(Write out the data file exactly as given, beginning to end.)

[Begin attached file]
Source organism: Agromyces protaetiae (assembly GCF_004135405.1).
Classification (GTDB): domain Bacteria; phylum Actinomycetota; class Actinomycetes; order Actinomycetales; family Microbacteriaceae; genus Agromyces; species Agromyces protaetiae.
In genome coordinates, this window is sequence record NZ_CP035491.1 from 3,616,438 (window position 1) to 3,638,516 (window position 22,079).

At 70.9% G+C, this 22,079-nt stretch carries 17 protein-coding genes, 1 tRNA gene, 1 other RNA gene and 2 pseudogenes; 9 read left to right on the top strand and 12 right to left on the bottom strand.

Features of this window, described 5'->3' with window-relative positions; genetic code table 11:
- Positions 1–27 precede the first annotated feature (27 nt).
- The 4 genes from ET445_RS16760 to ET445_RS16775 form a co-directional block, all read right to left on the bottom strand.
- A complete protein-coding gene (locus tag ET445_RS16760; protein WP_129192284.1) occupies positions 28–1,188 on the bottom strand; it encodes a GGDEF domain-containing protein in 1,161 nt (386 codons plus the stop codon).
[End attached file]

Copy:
Source organism: Agromyces protaetiae (assembly GCF_004135405.1).
Classification (GTDB): domain Bacteria; phylum Actinomycetota; class Actinomycetes; order Actinomycetales; family Microbacteriaceae; genus Agromyces; species Agromyces protaetiae.
In genome coordinates, this window is sequence record NZ_CP035491.1 from 3,616,438 (window position 1) to 3,638,516 (window position 22,079).

At 70.9% G+C, this 22,079-nt stretch carries 17 protein-coding genes, 1 tRNA gene, 1 other RNA gene and 2 pseudogenes; 9 read left to right on the top strand and 12 right to left on the bottom strand.

Features of this window, described 5'->3' with window-relative positions; genetic code table 11:
- Positions 1–27 precede the first annotated feature (27 nt).
- The 4 genes from ET445_RS16760 to ET445_RS16775 form a co-directional block, all read right to left on the bottom strand.
- A complete protein-coding gene (locus tag ET445_RS16760; protein WP_129192284.1) occupies positions 28–1,188 on the bottom strand; it encodes a GGDEF domain-containing protein in 1,161 nt (386 codons plus the stop codon).